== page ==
LONDON (Reuters) - Royal Bank of Scotland’s (RBS.L) chances of reaching a deal this year with the U.S. Department of Justice over its mis-selling of toxic mortgage-backed securities are “diminishing”, its chief executive said in a Bloomberg TV interview.
Ross McEwan had said several times this year he expected to reach a settlement in 2017, a key step in allowing the bank to return to full-year profit in 2018. Analysts have estimated the bank could pay up to $12 billion to settle the case.
“There are diminishing chances we settle in the year,” McEwan said in the interview.
RBS had no further comment.
McEwan has been trying to clean up RBS’s balance sheet and end an array of legal cases so the UK government can sell the more than 70 percent stake in the bank it obtained via a 46 billion pound ($60 billion) bailout during the financial crisis.
The case with the U.S. Department of Justice (DoJ) is the last major such problem remaining, after RBS in July paid the U.S. Federal Housing Finance Agency $5.5 billion to settle similar claims.
RBS has not made an annual profit since 2007. It has forecast it will in 2018, contingent on settling with the DoJ.
If the deal is delayed into 2018, as is now likely, it could jeopardize the bank’s plan to return to profit at a time when Britain’s government is preparing to offload its stake in RBS.
Jefferies analyst Joe Dickerson said he expected the bank will need to make an additional provision $2.5 billion to cover the settlement. If shifted into 2018, that would wipe out much of the 3.2 billion pounds of profit the bank is forecast to make, he continued.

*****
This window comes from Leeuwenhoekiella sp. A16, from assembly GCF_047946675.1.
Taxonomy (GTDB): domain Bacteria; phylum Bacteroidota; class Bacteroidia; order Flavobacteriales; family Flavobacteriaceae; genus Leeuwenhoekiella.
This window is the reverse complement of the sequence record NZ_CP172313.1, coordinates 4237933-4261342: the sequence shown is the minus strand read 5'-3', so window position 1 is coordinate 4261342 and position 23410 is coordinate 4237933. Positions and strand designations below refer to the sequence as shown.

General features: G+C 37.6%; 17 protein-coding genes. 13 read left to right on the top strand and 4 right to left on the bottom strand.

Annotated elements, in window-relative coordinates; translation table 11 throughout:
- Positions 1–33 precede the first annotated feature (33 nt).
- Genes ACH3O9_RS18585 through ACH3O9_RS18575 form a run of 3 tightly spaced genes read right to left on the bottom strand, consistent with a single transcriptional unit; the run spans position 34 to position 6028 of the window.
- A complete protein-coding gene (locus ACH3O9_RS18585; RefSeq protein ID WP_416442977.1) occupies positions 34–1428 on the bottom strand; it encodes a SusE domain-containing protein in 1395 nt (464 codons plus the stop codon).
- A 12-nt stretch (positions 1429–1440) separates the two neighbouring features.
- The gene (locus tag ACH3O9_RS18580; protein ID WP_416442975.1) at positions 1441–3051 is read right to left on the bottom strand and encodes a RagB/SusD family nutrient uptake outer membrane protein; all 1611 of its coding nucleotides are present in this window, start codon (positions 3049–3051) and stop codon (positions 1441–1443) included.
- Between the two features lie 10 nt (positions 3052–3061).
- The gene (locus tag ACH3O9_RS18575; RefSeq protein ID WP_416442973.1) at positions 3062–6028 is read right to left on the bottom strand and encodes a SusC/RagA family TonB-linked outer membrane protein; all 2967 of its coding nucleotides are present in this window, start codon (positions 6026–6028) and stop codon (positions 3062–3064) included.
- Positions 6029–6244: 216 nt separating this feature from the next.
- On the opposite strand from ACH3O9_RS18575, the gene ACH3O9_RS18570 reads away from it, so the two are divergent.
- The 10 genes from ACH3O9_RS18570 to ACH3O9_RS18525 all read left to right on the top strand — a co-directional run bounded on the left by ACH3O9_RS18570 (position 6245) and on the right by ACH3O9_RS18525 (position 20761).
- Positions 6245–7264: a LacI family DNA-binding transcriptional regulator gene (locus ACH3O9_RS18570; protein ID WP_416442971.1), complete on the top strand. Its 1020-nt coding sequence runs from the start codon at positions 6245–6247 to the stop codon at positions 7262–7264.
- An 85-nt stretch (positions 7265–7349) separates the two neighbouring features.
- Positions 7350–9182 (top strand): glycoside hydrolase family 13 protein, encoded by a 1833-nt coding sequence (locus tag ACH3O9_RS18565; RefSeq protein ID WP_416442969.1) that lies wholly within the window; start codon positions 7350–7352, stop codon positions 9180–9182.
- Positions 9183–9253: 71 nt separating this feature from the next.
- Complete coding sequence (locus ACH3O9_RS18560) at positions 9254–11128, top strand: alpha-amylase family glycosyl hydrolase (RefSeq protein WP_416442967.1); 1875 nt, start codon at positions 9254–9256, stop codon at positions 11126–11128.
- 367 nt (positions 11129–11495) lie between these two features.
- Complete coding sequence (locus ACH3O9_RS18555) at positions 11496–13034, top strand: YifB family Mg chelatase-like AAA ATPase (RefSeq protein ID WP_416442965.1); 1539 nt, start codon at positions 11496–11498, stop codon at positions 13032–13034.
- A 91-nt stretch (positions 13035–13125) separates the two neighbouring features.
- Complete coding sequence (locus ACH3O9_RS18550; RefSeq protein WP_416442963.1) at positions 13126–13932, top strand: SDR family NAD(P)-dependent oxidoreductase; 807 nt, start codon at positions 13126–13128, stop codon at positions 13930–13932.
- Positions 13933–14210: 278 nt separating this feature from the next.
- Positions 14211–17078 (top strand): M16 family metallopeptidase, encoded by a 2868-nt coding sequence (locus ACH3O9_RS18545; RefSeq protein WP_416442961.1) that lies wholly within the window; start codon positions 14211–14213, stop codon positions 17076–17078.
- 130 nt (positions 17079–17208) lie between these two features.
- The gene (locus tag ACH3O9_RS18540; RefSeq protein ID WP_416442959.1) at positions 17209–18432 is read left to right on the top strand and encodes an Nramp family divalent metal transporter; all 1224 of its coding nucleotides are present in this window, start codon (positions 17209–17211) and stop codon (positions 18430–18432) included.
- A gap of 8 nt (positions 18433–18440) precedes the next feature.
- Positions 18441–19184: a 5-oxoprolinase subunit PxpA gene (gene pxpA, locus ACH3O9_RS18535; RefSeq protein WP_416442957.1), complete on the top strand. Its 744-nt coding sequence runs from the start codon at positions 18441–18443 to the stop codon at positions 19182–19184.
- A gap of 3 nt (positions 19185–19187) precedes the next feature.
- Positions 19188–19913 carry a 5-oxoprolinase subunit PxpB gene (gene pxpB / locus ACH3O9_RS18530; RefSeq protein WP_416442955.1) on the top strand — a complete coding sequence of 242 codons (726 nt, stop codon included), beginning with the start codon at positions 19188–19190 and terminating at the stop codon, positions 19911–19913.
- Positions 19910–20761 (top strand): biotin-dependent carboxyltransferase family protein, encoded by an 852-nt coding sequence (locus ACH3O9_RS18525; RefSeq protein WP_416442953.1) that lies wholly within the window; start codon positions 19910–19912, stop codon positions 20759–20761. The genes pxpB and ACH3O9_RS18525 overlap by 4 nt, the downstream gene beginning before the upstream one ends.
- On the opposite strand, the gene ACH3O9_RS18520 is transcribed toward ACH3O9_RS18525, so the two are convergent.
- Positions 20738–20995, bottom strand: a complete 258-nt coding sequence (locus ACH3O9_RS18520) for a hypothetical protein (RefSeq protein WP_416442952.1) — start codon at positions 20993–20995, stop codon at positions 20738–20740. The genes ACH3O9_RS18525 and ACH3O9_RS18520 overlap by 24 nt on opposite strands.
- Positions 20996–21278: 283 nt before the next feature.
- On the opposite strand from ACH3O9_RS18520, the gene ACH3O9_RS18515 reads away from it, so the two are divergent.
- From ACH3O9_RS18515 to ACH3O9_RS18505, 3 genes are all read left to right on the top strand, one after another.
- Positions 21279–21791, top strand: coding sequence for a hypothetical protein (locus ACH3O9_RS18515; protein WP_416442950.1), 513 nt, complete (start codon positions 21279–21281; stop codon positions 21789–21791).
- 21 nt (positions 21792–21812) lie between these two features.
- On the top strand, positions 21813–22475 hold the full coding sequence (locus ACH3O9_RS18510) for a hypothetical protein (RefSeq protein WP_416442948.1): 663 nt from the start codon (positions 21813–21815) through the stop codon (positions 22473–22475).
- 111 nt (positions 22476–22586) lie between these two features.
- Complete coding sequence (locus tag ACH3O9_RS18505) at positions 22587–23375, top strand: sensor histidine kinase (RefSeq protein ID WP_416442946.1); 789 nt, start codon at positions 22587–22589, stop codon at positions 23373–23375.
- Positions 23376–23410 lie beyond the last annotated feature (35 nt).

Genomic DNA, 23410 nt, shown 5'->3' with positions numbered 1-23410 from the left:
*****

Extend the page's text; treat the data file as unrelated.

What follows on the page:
However he added that if the bank got some certainty on the figure it could still make the provision before its full-year results on Feb. 23. The bank already has $3.1 billion set aside.
Talks with the DoJ initially stalled due to staffing changes in the U.S. government following the election of President Donald Trump.
McEwan said there had been no substantial discussions with the department when reporting the bank’s third quarter results in October, but that he remained hopeful of settling this year and some preliminary conversations had taken place.
This had seemed optimistic to some. Dickerson said most market participants had been expecting a settlement some time between now and the first half of 2018.
“It would be positive if this deal could be settled within that timeframe from the standpoint of returning capital to shareholders,” he said.
RBS shares were up 1.5 percent by 1052 GMT, against a broader 2.8 percent climb in the STOXX European banks index .SX7P.
Reporting by Emma Rumney and Lawrence White; Editing by Gareth Jones and Mark Potter